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Thompson's Test

Rumors of Republican Fred Thompson joining the race for President have been circulating for the past couple of weeks, and today The Hill reports a bit more detail. It seems Howard Baker has been making phone calls to Republican power brokers gaging support for a potential Thompson bid.

I've thought for some time that with Jeb Bush forced to the sidelines for obvious reasons, Fred Thompson is the only Republican in the country with the stature, name recognition, the ability to raise money, and the conservative bona fides who could step in and fill the current void that exists in the field. The questions is whether that void is big enough to make Thompson a top-tier contender and give him a legitimate shot at winning the nomination.

The Special Report roundtable tackled the issue of a Thompson run last Friday, coming to a unanimous conclusiuon:

ANGLE: All right, we don't have much time left. There was some talk today that Fred Thompson might get into the race. Fred Thompson, who's now on Law and Order, but a senator and a jovial fellow who's known around town is also involved in the Scooter Libby defense fund. What are the prospects of that?

KRAUTHAMMER: Look, we've had an actor in a White House, but he also was a two-term governor of the largest state in the union and quite an accomplished political thinker. In getting a guy right out of a television show -- it's not going to happen, especially in wartime.

KONDRACKE: I completely agree with that. And Fred Thompson, you know, was the chairman of the government operations committee in the Senate and basically did nothing while he was there. I mean, he doesn't have much of a record.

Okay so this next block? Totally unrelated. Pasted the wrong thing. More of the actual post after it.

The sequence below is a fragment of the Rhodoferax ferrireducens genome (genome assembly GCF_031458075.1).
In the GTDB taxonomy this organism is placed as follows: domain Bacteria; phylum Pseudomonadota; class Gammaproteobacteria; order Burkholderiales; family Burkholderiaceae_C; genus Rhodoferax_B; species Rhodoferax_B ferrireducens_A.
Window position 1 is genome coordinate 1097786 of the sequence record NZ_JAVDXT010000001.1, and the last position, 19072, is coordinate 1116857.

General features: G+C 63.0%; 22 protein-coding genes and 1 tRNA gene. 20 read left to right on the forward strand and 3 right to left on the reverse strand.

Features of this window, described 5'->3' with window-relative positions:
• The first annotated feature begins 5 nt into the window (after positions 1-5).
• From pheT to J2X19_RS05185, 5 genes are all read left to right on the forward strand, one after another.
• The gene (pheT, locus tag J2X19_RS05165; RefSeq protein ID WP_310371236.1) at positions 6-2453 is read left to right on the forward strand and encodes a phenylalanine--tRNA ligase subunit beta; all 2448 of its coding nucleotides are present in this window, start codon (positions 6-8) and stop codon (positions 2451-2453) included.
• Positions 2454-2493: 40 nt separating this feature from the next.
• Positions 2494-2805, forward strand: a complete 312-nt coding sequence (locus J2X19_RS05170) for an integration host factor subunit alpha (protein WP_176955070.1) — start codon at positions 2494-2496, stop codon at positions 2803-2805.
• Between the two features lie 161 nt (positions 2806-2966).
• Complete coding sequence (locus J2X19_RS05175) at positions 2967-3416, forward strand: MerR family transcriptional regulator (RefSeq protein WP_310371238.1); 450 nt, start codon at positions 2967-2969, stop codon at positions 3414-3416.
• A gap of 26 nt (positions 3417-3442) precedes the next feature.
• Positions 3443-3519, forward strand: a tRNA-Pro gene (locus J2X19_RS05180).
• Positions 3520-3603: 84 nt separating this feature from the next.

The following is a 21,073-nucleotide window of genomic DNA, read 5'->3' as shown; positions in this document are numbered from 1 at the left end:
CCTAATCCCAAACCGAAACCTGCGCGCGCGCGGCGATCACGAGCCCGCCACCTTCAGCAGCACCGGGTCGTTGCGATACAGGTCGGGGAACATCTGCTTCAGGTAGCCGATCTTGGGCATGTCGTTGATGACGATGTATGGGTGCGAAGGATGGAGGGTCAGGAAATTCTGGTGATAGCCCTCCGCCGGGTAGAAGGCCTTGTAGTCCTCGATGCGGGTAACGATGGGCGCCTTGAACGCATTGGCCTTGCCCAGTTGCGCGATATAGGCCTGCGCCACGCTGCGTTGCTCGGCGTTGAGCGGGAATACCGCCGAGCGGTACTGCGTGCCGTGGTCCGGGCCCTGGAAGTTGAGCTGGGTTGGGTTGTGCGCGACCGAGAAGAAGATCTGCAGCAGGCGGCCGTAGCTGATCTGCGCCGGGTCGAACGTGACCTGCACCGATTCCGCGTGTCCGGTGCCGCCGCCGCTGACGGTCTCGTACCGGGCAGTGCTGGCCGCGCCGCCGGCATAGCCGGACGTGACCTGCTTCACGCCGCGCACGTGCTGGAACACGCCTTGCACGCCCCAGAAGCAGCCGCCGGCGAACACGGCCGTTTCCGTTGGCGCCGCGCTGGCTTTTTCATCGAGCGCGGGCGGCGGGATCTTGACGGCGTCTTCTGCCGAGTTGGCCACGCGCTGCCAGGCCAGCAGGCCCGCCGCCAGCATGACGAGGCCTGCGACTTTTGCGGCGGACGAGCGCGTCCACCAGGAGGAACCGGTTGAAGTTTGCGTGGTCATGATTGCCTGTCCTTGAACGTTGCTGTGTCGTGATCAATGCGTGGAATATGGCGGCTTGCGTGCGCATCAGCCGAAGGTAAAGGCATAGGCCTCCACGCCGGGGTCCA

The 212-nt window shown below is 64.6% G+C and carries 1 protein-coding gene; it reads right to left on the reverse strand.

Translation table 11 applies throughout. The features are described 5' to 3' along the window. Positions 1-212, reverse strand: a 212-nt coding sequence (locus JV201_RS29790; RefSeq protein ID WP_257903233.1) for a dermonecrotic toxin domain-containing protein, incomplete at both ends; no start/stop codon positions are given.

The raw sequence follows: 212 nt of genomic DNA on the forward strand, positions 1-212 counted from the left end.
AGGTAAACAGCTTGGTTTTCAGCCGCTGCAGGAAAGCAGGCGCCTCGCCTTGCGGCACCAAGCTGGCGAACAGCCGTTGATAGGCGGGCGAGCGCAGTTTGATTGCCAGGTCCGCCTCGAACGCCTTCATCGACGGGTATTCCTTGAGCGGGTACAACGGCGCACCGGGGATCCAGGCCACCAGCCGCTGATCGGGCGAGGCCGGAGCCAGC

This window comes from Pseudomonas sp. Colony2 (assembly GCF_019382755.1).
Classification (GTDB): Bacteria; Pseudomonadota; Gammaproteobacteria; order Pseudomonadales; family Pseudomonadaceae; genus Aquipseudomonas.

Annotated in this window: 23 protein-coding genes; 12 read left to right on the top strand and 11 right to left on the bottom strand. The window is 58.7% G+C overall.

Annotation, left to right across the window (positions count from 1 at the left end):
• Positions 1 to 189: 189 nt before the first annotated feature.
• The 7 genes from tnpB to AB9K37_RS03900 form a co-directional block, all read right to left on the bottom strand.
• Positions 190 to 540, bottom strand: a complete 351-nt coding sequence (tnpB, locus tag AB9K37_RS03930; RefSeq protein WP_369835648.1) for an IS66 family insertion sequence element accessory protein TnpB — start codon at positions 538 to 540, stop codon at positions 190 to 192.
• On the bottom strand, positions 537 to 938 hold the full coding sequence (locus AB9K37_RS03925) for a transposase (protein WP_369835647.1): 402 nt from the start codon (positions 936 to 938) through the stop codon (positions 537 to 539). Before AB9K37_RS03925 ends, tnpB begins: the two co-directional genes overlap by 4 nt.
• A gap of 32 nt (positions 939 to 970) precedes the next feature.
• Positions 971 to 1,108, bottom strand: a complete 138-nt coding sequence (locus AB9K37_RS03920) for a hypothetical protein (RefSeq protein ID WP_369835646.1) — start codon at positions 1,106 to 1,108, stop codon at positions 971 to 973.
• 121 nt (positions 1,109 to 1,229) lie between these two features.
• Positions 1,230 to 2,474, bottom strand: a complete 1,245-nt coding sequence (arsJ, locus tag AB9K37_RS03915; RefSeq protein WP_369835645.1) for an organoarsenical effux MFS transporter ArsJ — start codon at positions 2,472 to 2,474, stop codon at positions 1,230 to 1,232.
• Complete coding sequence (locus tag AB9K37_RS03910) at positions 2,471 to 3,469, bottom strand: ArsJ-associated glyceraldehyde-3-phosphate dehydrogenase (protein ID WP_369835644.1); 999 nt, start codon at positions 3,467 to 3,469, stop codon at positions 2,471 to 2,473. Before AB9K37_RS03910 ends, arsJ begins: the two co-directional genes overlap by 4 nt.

BARNES: There's a space for more candidates, I suppose, always, but I agree with Charles, it's -- I mean Ronald Reagan, you know, was governor, he didn't just jump from Death Valley Days right to a presidential campaign.

KRAUTHAMMER: I'd say he's finished.


Personally, I'm not so sure. Thompson may have a shot for two reasons. First, experience is generally overrated. Two of the top-tier candidates on the Democratic side (Obama & Edwards) currently have eight years in the Senate between them - the same as Thompson. Second, persona matters a tremendous amount in modern politics and there are very few people who project more of an aura of strength and seriousness than Fred Thompson. It's hard to envision him standing on a stage debating Obama, Clinton, or Edwards and coming away looking like a lightweight.

I think the biggest challenge for Thompson is meeting the desire requirement. Is this something he really wants, and is really ready to put forth the effort it will take to keep up the grueling schedule of a presidential bid over the next twenty months? However popular Thompson may be with the party faithful, his entry into the race would be light years away from a coronation. He'd have to fight hard for it, especially against his good pal John McCain.

I suspect that's the main reason why Thompson won't run, even though I'd like to see him in the race. I'd also like to see Al Gore jump in on the Democratic side, though I doubt he will. At this point, it's already a complete circus, so the more the merrier.